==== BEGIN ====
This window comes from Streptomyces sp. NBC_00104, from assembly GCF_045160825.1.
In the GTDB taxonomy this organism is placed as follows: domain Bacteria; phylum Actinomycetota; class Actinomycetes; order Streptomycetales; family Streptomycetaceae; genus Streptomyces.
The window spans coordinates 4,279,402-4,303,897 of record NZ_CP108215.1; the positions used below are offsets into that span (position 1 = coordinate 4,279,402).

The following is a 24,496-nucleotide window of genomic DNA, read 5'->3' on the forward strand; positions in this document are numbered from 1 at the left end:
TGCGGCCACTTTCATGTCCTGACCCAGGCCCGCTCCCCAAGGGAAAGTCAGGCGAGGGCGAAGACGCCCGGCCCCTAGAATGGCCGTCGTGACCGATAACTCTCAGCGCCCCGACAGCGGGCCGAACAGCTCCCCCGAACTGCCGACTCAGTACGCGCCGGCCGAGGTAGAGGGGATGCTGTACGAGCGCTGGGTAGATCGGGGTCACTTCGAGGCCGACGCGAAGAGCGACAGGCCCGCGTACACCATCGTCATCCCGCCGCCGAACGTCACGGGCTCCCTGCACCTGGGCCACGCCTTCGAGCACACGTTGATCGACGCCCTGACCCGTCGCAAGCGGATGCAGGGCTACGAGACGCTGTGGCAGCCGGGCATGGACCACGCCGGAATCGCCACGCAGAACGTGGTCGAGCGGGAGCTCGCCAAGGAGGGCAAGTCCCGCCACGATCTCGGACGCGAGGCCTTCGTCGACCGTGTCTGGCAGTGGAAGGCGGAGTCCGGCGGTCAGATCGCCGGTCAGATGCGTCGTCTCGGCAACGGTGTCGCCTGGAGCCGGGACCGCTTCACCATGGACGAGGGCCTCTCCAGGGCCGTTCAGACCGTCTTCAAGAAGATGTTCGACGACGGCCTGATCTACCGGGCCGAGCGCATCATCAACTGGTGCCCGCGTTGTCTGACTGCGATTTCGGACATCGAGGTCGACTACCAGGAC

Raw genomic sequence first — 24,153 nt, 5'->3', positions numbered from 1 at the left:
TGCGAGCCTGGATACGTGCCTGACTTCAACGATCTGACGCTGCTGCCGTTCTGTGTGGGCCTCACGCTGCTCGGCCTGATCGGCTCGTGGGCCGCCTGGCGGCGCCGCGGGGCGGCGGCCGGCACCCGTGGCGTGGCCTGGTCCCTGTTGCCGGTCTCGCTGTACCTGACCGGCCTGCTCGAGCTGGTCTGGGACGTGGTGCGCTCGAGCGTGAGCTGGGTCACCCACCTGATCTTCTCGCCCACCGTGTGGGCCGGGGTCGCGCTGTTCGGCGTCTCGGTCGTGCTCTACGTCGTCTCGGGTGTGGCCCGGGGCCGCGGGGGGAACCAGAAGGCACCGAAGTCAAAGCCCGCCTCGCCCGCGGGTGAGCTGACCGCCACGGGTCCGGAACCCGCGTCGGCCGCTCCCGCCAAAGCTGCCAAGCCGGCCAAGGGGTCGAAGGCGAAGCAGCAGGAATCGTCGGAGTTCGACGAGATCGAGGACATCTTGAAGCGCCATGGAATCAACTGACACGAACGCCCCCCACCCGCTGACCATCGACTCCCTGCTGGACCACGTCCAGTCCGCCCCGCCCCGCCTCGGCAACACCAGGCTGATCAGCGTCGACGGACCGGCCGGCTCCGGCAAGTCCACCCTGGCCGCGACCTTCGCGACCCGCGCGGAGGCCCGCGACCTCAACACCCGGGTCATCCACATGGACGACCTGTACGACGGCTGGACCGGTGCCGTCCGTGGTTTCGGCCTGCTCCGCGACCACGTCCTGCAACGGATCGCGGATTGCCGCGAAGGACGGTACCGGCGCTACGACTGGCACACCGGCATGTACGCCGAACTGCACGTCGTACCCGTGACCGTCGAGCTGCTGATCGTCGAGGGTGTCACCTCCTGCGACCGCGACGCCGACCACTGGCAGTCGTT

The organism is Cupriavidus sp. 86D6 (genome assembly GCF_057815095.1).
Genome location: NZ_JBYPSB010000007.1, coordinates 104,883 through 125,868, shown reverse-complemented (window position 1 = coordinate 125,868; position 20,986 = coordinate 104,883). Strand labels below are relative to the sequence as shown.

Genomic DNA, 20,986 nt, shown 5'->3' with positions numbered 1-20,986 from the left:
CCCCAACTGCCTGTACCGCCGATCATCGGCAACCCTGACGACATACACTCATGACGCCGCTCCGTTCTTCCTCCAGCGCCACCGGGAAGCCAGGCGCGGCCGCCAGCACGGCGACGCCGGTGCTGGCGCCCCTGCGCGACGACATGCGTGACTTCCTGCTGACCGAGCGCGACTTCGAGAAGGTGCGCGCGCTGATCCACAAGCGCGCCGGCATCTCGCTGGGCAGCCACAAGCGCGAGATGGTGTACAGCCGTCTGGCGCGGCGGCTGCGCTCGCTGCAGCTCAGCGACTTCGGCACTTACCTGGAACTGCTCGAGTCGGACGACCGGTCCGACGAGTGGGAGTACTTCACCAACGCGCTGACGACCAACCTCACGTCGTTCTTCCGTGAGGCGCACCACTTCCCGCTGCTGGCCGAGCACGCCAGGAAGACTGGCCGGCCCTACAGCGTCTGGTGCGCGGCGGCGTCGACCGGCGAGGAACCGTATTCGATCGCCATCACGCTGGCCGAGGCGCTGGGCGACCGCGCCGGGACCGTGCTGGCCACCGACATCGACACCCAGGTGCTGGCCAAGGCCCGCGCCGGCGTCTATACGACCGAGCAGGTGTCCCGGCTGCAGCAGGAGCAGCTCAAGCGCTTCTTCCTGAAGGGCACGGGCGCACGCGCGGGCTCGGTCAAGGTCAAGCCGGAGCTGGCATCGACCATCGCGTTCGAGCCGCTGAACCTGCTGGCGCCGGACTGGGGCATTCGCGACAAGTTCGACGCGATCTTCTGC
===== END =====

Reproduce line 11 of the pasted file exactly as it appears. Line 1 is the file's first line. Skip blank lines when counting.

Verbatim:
CCCCAACTGCCTGTACCGCCGATCATCGGCAACCCTGACGACATACACTCATGACGCCGCTCCGTTCTTCCTCCAGCGCCACCGGGAAGCCAGGCGCGGCCGCCAGCACGGCGACGCCGGTGCTGGCGCCCCTGCGCGACGACATGCGTGACTTCCTGCTGACCGAGCGCGACTTCGAGAAGGTGCGCGCGCTGATCCACAAGCGCGCCGGCATCTCGCTGGGCAGCCACAAGCGCGAGATGGTGTACAGCCGTCTGGCGCGGCGGCTGCGCTCGCTGCAGCTCAGCGACTTCGGCACTTACCTGGAACTGCTCGAGTCGGACGACCGGTCCGACGAGTGGGAGTACTTCACCAACGCGCTGACGACCAACCTCACGTCGTTCTTCCGTGAGGCGCACCACTTCCCGCTGCTGGCCGAGCACGCCAGGAAGACTGGCCGGCCCTACAGCGTCTGGTGCGCGGCGGCGTCGACCGGCGAGGAACCGTATTCGATCGCCATCACGCTGGCCGAGGCGCTGGGCGACCGCGCCGGGACCGTGCTGGCCACCGACATCGACACCCAGGTGCTGGCCAAGGCCCGCGCCGGCGTCTATACGACCGAGCAGGTGTCCCGGCTGCAGCAGGAGCAGCTCAAGCGCTTCTTCCTGAAGGGCACGGGCGCACGCGCGGGCTCGGTCAAGGTCAAGCCGGAGCTGGCATCGACCATCGCGTTCGAGCCGCTGAACCTGCTGGCGCCGGACTGGGGCATTCGCGACAAGTTCGACGCGATCTTCTGC